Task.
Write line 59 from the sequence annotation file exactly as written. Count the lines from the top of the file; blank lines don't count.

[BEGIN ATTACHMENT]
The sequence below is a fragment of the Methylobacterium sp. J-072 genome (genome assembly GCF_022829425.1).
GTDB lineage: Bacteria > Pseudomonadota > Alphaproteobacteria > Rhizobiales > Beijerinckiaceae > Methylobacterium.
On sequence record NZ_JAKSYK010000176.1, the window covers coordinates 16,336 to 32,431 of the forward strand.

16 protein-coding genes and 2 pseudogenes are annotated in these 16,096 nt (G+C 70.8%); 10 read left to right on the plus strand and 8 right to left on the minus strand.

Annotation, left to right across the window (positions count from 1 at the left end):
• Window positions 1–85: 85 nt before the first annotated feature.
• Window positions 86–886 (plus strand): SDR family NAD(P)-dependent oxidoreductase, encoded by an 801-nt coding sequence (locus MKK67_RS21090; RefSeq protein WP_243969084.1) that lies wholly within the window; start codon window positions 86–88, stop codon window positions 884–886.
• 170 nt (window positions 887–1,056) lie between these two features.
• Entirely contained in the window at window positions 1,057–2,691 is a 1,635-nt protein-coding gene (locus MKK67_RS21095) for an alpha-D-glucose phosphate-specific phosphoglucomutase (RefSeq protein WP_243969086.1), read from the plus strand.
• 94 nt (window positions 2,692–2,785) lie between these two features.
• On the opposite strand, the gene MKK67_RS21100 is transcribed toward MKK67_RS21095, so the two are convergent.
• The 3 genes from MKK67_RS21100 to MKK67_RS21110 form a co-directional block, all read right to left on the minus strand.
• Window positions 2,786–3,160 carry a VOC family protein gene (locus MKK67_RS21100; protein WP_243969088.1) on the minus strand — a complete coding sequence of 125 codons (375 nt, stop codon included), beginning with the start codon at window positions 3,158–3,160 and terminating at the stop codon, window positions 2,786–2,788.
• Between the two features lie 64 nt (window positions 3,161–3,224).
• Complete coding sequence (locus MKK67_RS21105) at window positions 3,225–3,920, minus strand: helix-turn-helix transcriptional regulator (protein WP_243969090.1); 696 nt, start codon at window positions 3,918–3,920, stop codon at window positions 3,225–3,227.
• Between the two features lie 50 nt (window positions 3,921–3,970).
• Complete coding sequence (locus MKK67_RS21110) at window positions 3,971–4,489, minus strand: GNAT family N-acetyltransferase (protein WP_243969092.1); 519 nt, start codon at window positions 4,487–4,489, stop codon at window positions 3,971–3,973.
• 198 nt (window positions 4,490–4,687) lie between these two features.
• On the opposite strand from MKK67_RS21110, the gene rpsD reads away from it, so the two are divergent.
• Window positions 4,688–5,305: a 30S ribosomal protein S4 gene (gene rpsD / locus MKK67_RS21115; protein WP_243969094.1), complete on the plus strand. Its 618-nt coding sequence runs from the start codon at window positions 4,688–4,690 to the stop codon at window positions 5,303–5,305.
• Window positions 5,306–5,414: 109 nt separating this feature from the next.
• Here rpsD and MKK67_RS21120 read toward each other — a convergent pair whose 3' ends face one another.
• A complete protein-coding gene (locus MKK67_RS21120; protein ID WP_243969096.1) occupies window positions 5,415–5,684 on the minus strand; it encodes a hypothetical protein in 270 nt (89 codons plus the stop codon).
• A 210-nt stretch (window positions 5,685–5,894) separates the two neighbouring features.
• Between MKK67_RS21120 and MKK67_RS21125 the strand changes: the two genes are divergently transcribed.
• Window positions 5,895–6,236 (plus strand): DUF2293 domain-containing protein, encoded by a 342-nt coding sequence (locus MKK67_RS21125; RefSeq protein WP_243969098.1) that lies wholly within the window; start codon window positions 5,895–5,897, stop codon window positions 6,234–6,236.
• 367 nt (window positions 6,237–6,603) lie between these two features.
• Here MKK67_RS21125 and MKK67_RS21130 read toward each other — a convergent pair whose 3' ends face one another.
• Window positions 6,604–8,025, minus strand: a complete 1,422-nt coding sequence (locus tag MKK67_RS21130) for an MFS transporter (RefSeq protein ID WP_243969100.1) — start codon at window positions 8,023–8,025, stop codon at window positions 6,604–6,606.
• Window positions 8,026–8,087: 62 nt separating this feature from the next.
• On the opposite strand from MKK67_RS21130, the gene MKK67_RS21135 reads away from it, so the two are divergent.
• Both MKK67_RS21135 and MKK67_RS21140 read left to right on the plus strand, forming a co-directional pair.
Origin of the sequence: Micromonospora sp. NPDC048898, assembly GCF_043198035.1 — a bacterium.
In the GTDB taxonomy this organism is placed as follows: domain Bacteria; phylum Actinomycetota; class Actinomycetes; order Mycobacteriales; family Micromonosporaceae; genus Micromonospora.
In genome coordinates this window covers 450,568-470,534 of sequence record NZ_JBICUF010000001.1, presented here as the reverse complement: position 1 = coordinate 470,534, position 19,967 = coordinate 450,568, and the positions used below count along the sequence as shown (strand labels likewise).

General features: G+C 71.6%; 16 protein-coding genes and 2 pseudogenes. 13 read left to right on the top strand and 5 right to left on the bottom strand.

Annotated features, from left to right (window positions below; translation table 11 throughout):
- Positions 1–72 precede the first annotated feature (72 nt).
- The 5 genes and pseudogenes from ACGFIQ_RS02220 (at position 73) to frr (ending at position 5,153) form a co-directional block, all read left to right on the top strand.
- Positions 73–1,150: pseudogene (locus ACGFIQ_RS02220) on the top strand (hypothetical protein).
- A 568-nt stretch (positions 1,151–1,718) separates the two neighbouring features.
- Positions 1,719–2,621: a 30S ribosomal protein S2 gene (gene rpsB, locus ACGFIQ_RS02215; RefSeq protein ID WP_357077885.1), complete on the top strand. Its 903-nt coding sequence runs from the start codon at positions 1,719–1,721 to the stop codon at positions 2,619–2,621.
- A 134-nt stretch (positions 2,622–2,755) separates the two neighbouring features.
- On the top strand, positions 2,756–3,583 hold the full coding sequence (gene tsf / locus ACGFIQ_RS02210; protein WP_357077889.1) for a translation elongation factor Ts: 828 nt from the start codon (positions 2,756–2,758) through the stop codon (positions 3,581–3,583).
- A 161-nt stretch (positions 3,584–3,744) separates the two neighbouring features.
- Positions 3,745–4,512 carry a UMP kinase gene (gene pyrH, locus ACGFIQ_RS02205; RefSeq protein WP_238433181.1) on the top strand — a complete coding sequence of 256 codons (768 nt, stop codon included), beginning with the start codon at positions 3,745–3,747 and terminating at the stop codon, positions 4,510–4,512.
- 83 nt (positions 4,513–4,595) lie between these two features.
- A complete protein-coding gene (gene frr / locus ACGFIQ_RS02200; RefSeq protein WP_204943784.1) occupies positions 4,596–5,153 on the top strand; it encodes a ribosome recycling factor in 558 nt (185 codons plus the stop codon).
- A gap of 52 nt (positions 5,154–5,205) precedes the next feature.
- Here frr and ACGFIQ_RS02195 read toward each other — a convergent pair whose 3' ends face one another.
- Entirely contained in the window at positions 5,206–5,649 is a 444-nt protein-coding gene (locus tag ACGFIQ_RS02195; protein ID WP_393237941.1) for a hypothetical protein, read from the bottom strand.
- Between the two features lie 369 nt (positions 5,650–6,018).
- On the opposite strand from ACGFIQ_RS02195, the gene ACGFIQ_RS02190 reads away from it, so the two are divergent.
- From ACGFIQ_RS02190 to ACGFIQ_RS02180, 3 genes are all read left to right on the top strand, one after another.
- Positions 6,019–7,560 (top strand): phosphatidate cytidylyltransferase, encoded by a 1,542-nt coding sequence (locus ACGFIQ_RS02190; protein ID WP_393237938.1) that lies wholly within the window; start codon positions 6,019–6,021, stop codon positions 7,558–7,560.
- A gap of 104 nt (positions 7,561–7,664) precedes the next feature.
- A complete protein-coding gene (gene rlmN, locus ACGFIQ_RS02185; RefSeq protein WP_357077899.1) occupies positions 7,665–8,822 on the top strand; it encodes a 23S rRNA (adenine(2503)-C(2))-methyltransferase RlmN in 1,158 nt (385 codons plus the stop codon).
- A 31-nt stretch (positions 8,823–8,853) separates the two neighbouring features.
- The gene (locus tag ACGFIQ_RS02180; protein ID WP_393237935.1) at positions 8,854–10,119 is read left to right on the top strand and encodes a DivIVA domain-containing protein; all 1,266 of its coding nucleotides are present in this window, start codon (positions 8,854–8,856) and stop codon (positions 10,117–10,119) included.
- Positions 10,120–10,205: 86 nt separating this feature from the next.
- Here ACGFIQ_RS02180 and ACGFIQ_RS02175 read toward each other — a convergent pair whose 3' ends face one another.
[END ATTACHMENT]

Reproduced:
- The gene (locus tag ACGFIQ_RS02180; protein ID WP_393237935.1) at positions 8,854–10,119 is read left to right on the top strand and encodes a DivIVA domain-containing protein; all 1,266 of its coding nucleotides are present in this window, start codon (positions 8,854–8,856) and stop codon (positions 10,117–10,119) included.